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Training facility reeks of Blackwater

North County Times (2008-10-05) Paul Jacobs

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More Info: Procinctu Group

Training facility reeks of Blackwater

By Paul Jacobs - as published in print and online ( for The Californian 10/5/08

Old Blackwater keeps on rollin'. This column has nothing to do with the Doobie Brothers and everything to do with private security firms providing tactical training for police, military and government agencies.

On Jan. 29 of this year, the Riverside County Board of Supervisors approved a training facility in the coincidentally named area of Homeland for the Procinctu Group. It is eerily similar to a project Blackwater had planned in the San Diego community of Potrero, but abandoned a month after Procinctu gained approval. "Procinctu" is a Greek word that translates to "prepared or ready for battle."

Plans for the 194-acre training center include two dormitories, six indoor firing ranges (some simulated), three indoor rifle ranges, 10 uninhabited training structures and mock streets to simulate a town, a tactical training driving test track and a skid pad. The area is zoned "residential agricultural." Nearby properties are populated with families and livestock.

The Romoland School District expressed concern that an existing K-8 school was 4,224 feet from the Procinctu project and only 1,160 feet from where a second K-8 campus was planned. That campus now likely will be relocated because of encroachment of a required 1,500-foot buffer zone. Errant projectiles don't know about buffer zones, however, and there is no requirement for a solid wall around the training compound.

Outdoor shooting is planned to occur less than once every two months, with staff members posted at the corners of the property intersecting with Briggs Road to explain the reason for the gunfire to any concerned passers-by.

Procinctu president John Choate has claimed his firm had no ties to Blackwater, but it has been reported that company resumes filed with the county state, "Instructor and Course Developer, Blackwater USA."

I certainly don't dispute the need for national and civil defense, but I am uncomfortable with the privatization of military operations. Furthermore, the Ben Clark Public Safety Training Center is located just up Interstate 215 freeway on March Air Reserve Base and has been providing training for law enforcement officers and firefighters for years.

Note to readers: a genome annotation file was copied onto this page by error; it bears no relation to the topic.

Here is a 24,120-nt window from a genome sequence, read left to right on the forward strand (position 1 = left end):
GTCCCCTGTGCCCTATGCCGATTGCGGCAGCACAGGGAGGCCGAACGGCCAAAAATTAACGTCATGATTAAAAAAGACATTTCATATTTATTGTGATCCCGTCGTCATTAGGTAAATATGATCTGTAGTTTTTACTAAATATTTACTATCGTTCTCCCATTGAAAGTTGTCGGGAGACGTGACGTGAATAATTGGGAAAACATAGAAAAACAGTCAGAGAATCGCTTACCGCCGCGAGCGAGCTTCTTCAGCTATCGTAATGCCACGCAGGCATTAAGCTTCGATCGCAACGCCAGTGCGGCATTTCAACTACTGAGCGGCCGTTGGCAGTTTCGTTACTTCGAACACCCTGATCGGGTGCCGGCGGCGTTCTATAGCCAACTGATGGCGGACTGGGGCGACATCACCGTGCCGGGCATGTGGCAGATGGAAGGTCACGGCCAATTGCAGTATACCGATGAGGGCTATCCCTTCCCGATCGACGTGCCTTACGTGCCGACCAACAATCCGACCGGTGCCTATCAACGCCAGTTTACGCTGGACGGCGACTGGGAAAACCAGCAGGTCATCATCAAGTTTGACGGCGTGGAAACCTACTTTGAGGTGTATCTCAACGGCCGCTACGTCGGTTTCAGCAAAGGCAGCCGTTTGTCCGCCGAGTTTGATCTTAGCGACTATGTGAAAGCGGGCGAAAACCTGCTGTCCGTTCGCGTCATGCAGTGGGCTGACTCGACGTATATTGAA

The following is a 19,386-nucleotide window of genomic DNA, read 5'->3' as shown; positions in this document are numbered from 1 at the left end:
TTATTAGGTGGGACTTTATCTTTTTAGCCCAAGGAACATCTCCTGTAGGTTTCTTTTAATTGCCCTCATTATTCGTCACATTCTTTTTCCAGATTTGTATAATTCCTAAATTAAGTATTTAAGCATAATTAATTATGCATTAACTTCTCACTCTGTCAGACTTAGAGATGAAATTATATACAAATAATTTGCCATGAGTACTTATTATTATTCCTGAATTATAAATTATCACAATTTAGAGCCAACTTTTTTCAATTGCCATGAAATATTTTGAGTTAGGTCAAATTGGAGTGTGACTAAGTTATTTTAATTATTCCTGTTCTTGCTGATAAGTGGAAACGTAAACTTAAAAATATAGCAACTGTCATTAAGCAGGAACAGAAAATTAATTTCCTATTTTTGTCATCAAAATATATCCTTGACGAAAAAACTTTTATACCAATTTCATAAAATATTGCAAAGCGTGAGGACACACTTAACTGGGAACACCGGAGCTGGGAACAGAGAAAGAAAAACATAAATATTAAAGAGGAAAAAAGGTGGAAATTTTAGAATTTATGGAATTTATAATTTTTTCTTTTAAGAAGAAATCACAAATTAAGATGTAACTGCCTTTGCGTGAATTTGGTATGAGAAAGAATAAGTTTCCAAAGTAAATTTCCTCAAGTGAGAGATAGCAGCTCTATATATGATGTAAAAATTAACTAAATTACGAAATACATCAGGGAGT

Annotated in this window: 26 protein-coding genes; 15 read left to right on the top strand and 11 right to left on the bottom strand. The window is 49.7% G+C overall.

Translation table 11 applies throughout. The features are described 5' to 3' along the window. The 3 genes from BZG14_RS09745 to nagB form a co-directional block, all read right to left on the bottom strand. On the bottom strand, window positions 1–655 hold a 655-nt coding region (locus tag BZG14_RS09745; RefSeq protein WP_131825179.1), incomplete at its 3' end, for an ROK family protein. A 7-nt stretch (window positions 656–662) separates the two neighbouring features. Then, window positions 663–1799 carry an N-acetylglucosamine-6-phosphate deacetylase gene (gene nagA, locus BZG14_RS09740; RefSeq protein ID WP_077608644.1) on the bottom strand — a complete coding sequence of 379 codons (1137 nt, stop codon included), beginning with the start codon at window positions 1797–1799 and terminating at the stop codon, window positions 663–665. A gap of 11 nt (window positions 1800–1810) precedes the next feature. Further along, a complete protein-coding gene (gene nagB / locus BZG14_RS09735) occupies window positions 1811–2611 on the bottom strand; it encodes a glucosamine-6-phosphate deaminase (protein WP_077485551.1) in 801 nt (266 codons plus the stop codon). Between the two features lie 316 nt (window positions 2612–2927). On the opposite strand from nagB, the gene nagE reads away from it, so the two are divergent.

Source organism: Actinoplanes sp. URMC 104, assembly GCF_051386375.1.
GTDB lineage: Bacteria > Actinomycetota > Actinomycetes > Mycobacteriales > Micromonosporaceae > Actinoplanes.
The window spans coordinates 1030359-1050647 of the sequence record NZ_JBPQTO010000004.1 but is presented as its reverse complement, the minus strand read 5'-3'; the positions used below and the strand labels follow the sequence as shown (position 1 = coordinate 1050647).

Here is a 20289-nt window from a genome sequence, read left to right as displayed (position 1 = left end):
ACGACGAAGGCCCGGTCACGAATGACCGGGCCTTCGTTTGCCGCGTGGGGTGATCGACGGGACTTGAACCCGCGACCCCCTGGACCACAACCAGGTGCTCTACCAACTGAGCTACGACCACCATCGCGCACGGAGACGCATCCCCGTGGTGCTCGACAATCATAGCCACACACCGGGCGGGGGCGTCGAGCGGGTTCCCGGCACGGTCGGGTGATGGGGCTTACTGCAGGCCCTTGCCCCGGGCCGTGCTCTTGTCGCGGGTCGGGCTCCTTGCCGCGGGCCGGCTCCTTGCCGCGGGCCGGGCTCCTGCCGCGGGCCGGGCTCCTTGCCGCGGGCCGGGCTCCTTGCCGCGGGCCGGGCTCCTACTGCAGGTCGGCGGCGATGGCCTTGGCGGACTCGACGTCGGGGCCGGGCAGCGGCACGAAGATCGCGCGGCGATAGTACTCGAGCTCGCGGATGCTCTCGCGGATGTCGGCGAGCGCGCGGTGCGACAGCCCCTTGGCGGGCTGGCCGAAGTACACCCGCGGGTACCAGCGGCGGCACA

It makes no sense to have a private training center compete with the established Ben Clark facility. A former military base is a more appropriate location for gunfire and tactical exercises than an area zoned for residential use. Apparently, county supervisors are willing to risk public safety for the sake of a private venture in national security.

These kinds of operations belong in restricted areas such as March Air Reserve Base and the Marine Corps Air Ground Combat Center in Twentynine Palms ---- far from population centers and schools. This violent change of land use is an assault on the greater community of Homeland.

A huge disservice has been done to people who have bought property to house homes and horses in the tranquility of an area zoned for low-impact residential and agricultural use. Now, those residents and livestock will be exposed to the sound of high-impact automatic weapons fire and other armaments.

Paradoxically, a paramilitary training camp in the region makes me feel less secure. It's like a brother of Blackwater right in our own backyard.

Paul Jacobs is a regular columnist for The Californian. E-mail him at
Topic revision: r1 - 06 Oct 2008, RaymondLutz
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